Are you buying a home and want to convert your home to a rental property?
Many clients buying a new home dream of keeping their existing home as a rental property. Qualifying for another mortgage plus maintaining the current one is more difficult with the rule changes.
Consumers view things that if my mortgage and property tax payments are covered by rent, it shouldn’t be an issue. Lenders do not take the whole amount of the rent collected when qualifying for the new mortgage.
Lender choice is key as it affects your buying power immensely. Here are a couple of options:
Rental Property Cashflow VS Rental Income Add-back
Lenders don’t make available to the public is how they treat the potential rental income or how they look at the liabilities.
There are two different approaches that are the most commonly used.
Rental income add-back: The lender will add a percentage of the rental income to the client’s income when qualifying however they factor in the entire property debt. This includes the mortgage payment, property tax, vacancy and more.
Cashflow Analysis: This method allows the lender to deduct the rental property expenses from a percentage of the property’s rental income. In 99% of the cases, you will want to work with a lender that offers a cash flow analysis and not the add-back option.
The cashflow analysis allows the majority of the liability to be offset by the rental income even if the rent does not cover all of the expenses. It will cover the majority and the right lender will allow the shortfall to be added to the liabilities. If there is extra income after the expenses are accounted for, the extra income can be used to help you qualify.
Which lenders use which policy?
Chartered Banks generally use the add-back of the rental income and the full debt when qualifying for another home purchase. They also want to see that you have significant cash reserves or a net worth per property.
Monoline lenders who source their mortgage business through the mortgage broker channel use the best cashflow calculations available. They will take 80-85% of the rent collected confirmed by an appraiser and subtract the property expenses. If there is more income to debt, it wipes out all the mortgage debt payments, and the extra positive cashflow is added as income.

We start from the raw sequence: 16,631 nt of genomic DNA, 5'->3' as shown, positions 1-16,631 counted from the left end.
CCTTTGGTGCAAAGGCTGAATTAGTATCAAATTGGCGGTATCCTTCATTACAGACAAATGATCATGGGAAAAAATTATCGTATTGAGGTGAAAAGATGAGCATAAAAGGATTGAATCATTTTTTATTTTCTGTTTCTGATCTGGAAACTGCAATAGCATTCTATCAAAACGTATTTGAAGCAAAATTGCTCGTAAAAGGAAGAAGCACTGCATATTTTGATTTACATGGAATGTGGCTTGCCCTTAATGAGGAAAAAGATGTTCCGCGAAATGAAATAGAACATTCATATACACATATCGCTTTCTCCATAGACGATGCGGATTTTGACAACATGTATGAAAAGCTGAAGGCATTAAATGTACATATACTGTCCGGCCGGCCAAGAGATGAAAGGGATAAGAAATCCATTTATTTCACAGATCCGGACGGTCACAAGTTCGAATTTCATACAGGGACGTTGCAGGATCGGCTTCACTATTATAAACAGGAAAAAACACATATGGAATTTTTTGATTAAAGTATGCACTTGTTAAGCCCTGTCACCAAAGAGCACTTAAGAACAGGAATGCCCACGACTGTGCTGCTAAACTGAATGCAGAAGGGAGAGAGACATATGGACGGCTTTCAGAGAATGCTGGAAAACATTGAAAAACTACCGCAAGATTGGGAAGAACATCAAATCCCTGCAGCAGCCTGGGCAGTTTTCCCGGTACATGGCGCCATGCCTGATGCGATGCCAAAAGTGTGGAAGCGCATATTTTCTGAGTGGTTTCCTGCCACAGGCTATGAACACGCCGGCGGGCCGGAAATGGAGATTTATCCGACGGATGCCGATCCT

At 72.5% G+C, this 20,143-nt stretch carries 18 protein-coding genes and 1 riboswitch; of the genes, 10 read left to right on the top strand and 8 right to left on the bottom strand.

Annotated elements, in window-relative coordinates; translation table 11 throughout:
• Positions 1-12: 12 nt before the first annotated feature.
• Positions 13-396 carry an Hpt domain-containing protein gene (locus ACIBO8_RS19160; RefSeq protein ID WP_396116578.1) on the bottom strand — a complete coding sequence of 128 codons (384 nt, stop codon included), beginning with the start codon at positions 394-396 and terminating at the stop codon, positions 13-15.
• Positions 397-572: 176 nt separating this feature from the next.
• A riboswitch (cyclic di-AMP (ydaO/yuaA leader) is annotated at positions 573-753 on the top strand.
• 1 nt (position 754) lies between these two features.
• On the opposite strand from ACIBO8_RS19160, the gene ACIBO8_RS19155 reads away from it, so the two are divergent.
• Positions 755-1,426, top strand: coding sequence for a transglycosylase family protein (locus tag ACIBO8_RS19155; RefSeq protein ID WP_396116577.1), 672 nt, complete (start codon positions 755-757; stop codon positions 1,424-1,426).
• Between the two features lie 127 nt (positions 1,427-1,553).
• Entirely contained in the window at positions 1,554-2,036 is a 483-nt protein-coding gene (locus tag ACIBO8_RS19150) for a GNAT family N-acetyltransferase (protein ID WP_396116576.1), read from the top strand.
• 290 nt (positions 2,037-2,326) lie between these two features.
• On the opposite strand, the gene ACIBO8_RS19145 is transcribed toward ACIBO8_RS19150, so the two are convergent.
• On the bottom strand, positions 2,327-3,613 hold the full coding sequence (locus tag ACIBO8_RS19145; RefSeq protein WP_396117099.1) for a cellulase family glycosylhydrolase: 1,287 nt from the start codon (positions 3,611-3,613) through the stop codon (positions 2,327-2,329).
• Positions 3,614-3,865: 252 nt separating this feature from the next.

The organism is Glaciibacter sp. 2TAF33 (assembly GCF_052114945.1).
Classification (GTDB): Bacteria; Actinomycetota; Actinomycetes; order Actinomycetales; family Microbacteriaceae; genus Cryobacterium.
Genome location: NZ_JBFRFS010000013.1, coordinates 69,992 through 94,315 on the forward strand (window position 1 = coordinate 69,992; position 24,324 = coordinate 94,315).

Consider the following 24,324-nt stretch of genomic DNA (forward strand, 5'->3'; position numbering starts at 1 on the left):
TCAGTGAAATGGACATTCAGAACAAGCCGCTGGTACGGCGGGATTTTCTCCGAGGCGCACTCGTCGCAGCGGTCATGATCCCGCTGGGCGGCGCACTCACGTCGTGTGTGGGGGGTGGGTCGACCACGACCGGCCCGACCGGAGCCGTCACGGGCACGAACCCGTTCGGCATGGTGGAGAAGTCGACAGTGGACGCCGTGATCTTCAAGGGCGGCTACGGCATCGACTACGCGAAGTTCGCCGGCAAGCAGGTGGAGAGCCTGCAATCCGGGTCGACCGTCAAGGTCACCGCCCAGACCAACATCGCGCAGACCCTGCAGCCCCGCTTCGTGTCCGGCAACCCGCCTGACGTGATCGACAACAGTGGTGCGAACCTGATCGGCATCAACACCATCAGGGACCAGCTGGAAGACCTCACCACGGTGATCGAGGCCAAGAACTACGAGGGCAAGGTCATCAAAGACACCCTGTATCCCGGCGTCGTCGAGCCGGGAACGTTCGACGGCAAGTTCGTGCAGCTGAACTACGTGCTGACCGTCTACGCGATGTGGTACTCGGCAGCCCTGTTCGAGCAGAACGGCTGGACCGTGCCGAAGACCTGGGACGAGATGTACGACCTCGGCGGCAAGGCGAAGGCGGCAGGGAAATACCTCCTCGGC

This calculation allows consumers to qualify for a little higher purchase price and allowing them to keep their home as an investment property. The best part is you have a tenant pay down the mortgage balance over time and capitalize on the appreciation and tax benefits.
If you have equity in your home and want to buy another property but don’t have the down payment. We can refinance your existing home to 80% of its appraised value. This new mortgage will pay out the existing one and any excess cash can be used for the down payment. When refinancing, it’s a great idea to extend the amortization out to 30 years so that the principal and interest payments are low making the cashflow better.
Other things to consider:
Property management: Who is going to take care of this rental property? You or are you going to have a property management company handle everything for you for a fee.
Property Insurance: You will need some changes to your current homeowner’s insurance policy to convert it from an owner-occupied home to a rental property. There are some very important clauses you will want to be included so consult with your insurance advisor for more information.
Tax: Working with a good tax accountant who is familiar with investment properties is key. There are certain expenses that can be used at tax time.
If you’re looking to buy a new home and want answers regarding keeping your current Edmonton home, let’s schedule an appointment so you know exactly where you stand.